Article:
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By Pat Palmer
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Medical bills are the No. 1 reason Americans file for bankruptcy. They cause people to lose their homes, life savings and assets. They can be detrimental to your credit score, affecting the types of loans you qualify for and even preventing you from qualifying altogether.
One stay in the hospital could destroy your economic well-being. An evening in the emergency room – even if the underlying problem might not be considered severe – could have you owing what it costs to buy a car.
Medical billing overcharges can affect your financial health long after your medical condition has been treated.
This raises the question: Why are medical bills so high in America?
Numerous factors contribute to the high cost of health care in the U.S., especially when compared with similar nations around the world. Health care systems pay their administrative staff handsomely in America, exceeding $150 billion annually, and this figure continues to rise.
Although the U.S. boasts some of the best medical care in the world, we also offer some of the most expensive care. On average, America’s doctors, health care facilities and pharmaceutical companies charge more than in any other nation in the world.
Compared to other industrialized countries with similar infrastructures and economies, such as Australia, Canada and much of Europe, the United States has the highest health care expenditure – 17.7% of the gross domestic product. Similarly, per capita, the U.S. ranks among the highest for the amount that taxpayers pay for health care, with only Norway having a higher public expenditure.
Overtreatment, whether intentional or not, accounts for a host of waste in America’s health care system. Approximately one-third of patients receive duplicate or unnecessary care. Unnecessary diagnostic procedures and tests — which might include electrocardiograms and blood tests — are very common. Becker’s Hospital Review, an industry publication, states that in the U.S., MRIs are prescribed twice as often as any other country.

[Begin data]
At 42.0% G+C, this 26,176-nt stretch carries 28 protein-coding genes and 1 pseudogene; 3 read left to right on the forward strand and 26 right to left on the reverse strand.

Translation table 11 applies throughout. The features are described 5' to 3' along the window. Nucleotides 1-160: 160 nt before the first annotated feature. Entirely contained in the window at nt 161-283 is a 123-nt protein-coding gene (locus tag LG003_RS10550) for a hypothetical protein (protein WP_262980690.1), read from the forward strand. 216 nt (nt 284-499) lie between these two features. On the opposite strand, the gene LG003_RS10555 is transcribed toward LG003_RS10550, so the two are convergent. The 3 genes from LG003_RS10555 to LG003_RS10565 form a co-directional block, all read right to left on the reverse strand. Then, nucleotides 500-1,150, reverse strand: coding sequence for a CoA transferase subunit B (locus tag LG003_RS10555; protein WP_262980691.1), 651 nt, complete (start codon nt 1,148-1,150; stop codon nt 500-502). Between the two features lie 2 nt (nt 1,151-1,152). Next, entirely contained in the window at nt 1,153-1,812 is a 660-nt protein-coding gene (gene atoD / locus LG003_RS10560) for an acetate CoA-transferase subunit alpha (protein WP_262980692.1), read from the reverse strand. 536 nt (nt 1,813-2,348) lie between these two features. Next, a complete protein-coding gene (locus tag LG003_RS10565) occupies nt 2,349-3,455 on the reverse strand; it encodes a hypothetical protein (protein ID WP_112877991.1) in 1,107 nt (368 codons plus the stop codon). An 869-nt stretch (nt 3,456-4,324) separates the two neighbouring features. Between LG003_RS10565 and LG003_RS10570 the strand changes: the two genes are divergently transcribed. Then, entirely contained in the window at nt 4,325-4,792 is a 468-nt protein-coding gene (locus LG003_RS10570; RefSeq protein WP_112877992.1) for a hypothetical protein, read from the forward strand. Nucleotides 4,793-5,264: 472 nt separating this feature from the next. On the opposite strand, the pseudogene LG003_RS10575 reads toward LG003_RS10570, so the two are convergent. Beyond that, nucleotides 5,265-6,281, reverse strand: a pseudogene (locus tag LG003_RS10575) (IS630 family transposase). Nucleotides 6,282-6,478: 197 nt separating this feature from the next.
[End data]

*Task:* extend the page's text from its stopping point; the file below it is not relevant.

But perhaps more commonly, many of these factors are due to human error. Services that were ordered, but never rendered, could cause you to be charged more than you owe. Unbundled items can cause you to pay twice and sometimes three times for the same item or service.
What you can do
If you are informed enough to know what to look for, you can help prevent medical overcharging on your own bills. After you have received treatment in an emergency room or hospital, request an itemized statement of your bill. The bill that the facility automatically sends out is in a summary format and does not give any detailed information on your charges. You should receive an Explanation of Benefits from your insurance company if you carry health insurance. Scrutinize this document to make sure your insurance company is taking care of everything it is responsible for.
Even before you use the services of a health care facility, you can begin lowering your medical bills. Check for prices ahead of time and shop for the best value at area health care facilities if you are having a planned procedure. Being prepared to pay up front can also help you save more money in the long run. Many facilities offer a prompt-pay discount for paying a bill in its entirety within a specified amount of time.
One of the most valuable tools to ensure you are only paying true and accurate charges and fair and reasonable prices is to use the expertise of a knowledgeable, trusted medical billing advocate who specializes in medical bill compliance reviews.
Infographic courtesy of Pat Palmer.